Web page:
I love listening to street musicians play next to subway station entrances. They might be asking for a few dollars (and they usually get something from me, no matter how I feel about their particular groove), but there's no way that the thousands of hours of practice time accumulated throughout their lives are worth the few bucks that speckle their instrument cases. They play music…because playing makes living worthwhile.
There are so many essential threads to pull here: are traditional, western instruments a dead-end in an electronic culture? In an era of grinding competition, does music have a cultural value if it can't sell a million downloads? Does anyone ever just listen anymore, or is music now just an art form to color the atmosphere of inveterate multi-taskers?
There's a lot to the subject. But as the great Russian composer and pianist Sergei Rachmaninov famously said, "Music is enough for a lifetime, but a lifetime is not enough for music."
D.S. al coda.
Those of you who know something about modern production techniques know that music doesn't count for much these days.
Sad, sad, sad.
Music tracks can be purchased by the bushel, like cheap plastic baubles selected from endless market stalls. There are fine jewels out there if you know where to look, but most never catch the light. They just play in the background, adding volume but limited mass.
Part of the problem can be described by a strange paradox. As content of all types becomes easier to produce with the advent of cheap, powerful software and hardware, the signal to noise ratio rises. It used to be that people who created music were musicians. But that's not necessarily the case anymore. Plenty of people can now create complex, even specialized music tracks with only minimal musical training. Orchestration, arrangement, performance: the skills for making music only a few years ago have largely transformed into a different set of skills today. People still play, no doubt, but in terms of those vast bins of music for sale, playing bows to programming, or even lower down the food chain: knob fiddling. I'm not saying programming is easy, and good programming is even harder. But what of great music?
The question is one of need versus desire. For many purposes, adequate is more than enough, and in an age of ubiquity, adequate is everywhere. Virtuosity is much, much harder to come by. Ironically, it also has more limited purpose. Virtuosity either facilitates some sort of qualitative measurement that presents it subjectively "better" than other similar works, or virtuosity completely changes the rules by radically leaping forward. The second purpose is more exciting, of course, but it's also the most precious, most elusive thing of all. In terms of leaping forward, objective, qualitative comparisons are irrelevant. Virtuosity speaks a special language.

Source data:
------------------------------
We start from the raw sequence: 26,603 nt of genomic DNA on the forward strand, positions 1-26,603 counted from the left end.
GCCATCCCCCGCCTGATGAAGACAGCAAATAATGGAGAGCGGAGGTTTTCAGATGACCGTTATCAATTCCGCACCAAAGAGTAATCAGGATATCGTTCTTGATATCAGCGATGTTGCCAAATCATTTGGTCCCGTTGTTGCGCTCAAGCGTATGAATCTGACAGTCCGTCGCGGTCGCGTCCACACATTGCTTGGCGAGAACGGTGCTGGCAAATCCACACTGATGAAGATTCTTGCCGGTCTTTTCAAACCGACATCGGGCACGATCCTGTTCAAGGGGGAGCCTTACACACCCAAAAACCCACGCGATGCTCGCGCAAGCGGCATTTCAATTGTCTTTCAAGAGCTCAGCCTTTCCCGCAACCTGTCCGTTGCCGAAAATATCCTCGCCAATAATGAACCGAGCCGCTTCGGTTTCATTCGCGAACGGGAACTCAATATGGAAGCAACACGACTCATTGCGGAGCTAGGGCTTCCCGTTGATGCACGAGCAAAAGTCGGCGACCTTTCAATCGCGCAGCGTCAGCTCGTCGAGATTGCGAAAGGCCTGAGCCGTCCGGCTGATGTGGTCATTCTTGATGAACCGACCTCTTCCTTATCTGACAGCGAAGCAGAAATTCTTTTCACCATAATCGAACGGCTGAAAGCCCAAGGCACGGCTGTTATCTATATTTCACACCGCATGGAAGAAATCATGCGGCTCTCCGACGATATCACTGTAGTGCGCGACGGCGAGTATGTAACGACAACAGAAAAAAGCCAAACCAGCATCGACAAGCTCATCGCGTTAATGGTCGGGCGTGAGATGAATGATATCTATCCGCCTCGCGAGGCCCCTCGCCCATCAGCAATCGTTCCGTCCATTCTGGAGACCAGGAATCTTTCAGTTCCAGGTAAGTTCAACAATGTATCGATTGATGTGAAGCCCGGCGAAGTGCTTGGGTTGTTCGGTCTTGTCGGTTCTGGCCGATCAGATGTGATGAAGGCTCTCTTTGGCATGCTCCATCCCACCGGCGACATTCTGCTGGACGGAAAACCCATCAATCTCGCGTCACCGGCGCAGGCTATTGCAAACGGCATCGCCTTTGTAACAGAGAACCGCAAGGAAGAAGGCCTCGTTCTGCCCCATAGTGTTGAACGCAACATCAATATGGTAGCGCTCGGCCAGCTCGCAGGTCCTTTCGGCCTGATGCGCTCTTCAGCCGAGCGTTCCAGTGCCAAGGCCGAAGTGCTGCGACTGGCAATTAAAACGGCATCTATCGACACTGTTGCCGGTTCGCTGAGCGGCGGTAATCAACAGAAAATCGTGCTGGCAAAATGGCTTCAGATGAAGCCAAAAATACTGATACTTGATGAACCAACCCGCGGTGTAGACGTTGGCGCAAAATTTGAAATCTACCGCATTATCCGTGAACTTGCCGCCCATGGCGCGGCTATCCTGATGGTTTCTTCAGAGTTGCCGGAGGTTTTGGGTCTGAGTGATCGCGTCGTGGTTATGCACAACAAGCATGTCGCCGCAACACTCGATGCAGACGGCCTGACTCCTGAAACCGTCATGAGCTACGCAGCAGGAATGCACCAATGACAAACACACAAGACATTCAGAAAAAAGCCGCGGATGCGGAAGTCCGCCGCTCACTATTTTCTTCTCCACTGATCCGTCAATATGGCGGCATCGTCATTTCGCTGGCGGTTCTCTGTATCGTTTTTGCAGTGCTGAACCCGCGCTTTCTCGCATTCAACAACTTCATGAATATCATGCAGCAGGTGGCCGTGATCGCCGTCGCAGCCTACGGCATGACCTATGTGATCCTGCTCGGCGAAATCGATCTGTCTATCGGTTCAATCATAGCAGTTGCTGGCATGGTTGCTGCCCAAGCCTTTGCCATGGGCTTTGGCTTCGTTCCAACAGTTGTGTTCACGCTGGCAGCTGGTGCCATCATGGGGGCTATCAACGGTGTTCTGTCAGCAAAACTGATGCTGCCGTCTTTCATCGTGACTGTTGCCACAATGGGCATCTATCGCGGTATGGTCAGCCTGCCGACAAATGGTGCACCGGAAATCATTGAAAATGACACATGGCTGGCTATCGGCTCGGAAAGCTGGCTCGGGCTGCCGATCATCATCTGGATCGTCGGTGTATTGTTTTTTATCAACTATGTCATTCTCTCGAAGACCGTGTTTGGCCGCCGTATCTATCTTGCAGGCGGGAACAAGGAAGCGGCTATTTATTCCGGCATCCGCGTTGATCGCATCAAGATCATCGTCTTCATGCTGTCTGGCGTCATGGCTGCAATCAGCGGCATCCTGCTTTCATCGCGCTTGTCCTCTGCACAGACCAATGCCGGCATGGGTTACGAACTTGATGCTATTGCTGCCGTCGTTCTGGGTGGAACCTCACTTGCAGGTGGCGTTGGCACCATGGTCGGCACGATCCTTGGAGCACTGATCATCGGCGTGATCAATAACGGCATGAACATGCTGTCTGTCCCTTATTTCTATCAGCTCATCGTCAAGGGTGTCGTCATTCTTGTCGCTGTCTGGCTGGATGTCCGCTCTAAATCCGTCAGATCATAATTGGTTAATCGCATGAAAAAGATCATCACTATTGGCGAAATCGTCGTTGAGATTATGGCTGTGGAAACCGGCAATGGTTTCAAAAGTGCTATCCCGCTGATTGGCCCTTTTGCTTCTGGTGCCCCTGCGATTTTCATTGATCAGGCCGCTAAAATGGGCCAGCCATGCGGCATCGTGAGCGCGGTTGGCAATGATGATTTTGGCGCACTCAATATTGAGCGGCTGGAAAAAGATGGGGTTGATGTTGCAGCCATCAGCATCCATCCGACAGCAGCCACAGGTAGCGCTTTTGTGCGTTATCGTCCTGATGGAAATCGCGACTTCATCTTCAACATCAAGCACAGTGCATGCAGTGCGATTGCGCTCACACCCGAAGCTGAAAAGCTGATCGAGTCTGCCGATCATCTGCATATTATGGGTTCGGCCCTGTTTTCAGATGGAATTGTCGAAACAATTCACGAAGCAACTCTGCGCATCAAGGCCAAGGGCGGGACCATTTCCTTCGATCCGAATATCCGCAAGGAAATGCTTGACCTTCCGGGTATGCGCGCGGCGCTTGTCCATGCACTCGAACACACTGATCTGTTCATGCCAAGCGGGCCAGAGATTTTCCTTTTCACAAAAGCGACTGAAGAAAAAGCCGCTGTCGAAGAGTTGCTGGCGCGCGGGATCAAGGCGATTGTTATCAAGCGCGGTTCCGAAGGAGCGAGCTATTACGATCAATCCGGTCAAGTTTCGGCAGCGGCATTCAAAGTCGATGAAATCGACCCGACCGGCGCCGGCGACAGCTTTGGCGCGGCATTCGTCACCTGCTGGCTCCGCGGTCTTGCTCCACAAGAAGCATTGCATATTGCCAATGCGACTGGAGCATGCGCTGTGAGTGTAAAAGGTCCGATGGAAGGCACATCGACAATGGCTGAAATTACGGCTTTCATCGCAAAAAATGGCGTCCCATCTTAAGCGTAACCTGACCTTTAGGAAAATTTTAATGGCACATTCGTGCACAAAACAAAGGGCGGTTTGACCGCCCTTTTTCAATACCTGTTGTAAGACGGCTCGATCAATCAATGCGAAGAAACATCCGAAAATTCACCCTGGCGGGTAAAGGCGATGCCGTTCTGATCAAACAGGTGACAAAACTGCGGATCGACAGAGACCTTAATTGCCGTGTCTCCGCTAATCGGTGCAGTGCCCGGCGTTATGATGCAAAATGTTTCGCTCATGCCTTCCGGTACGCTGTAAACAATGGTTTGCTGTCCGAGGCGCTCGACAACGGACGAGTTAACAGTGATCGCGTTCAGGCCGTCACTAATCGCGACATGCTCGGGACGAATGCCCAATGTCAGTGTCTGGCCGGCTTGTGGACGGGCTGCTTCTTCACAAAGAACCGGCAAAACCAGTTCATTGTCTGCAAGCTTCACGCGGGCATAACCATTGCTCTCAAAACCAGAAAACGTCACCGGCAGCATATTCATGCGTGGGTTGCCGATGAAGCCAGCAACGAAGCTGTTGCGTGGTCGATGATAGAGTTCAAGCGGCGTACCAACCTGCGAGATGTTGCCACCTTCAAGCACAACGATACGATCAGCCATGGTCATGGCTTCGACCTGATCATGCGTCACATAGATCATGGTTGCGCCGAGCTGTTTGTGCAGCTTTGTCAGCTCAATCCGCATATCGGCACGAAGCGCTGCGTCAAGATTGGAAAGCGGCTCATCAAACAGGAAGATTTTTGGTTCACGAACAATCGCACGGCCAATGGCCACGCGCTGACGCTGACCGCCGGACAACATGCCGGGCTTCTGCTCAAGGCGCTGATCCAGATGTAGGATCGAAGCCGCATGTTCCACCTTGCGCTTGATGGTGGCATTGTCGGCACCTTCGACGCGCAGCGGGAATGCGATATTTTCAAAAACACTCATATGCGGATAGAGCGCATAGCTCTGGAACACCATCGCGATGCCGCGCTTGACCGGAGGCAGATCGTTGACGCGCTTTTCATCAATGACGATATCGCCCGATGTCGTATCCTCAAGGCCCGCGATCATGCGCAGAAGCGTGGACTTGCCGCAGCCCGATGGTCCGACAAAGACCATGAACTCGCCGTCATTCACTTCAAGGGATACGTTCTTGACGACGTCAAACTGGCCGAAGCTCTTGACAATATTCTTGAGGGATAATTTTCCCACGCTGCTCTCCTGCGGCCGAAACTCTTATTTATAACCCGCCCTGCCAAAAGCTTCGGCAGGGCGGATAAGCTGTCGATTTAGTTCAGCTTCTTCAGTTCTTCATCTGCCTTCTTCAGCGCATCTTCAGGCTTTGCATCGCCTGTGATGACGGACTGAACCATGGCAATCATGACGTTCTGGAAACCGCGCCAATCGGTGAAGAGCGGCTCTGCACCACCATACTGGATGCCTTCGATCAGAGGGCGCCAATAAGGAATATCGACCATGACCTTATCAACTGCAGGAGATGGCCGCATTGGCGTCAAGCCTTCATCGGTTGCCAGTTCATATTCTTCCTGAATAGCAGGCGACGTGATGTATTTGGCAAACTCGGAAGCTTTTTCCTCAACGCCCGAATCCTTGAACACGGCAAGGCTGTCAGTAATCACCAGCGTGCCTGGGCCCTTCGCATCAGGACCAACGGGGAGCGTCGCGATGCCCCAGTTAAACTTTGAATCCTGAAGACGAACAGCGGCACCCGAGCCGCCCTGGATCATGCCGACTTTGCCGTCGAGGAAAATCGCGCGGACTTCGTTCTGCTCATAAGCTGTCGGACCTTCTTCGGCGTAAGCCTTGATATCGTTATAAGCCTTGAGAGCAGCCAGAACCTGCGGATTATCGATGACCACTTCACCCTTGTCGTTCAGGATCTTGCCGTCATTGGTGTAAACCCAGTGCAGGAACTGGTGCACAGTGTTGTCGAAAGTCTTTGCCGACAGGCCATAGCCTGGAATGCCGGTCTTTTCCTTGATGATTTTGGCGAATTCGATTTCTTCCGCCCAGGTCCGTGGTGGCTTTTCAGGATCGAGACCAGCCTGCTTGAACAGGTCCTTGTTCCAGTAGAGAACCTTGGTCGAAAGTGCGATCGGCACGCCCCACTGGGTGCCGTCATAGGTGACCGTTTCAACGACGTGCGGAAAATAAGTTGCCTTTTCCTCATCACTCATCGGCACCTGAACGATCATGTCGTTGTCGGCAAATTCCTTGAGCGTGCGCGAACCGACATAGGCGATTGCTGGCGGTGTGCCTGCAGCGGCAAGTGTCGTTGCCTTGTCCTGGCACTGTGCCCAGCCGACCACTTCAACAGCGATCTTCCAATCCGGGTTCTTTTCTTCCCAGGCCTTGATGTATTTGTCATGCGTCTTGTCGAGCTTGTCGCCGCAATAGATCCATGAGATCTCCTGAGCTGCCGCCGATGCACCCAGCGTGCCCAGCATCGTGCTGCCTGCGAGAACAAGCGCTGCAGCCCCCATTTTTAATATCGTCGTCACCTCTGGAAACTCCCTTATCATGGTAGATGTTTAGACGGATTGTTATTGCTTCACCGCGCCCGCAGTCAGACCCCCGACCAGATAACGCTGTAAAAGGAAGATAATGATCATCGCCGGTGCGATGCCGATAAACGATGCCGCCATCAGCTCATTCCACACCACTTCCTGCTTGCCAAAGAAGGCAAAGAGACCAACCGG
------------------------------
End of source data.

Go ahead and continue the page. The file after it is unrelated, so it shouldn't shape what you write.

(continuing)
Goodness, greatness, and irrelevant ordinariness extend beyond the ear, of course. It's simply that because of music's untethered nature, the subject is more ripe for examination. Photography, video, graphics, animation: ease of content creation does not confer greatness. The challenge is to recognize and appreciate what's truly superb amid the clutter..
But should any of us ever care? If adequate is good enough--if what you need built on your property is an ordinary garage and not the Sistine Chapel--is there ever a reason to care about virtuosity? Everyone needs food to survive, but nobody needs to dine in four-star restaurants.
Don't believe it.
Virtuosity redefines the middle. It sets the bar, it shapes the culture. Without any judgment I make the following declaration: the great and vast aesthetic middle describes the mass of most people's days. Most music you hear--on the radio, in commercials, in movies--keep the pace moving perhaps, but doesn't do much to change the conversation. Same goes for middlin' photography, video, food, architecture, and everything else in the purview of creative human effort.
But as we all know, it can. Music matters because it's intangible. It's a proxy for the intangible nature of our own lives, descriptive of our moods and our endless lists of things to do and sometimes even our dreams and hopes. I don't know anyone who doesn't dream in some way about his or her own future. The value of great music rather than simply ordinary music, particularly in multimedia production, is as much a statement about refusing mediocrity in life as it is about also finding a great beat.
As far as I'm concerned, that's why the beat goes on.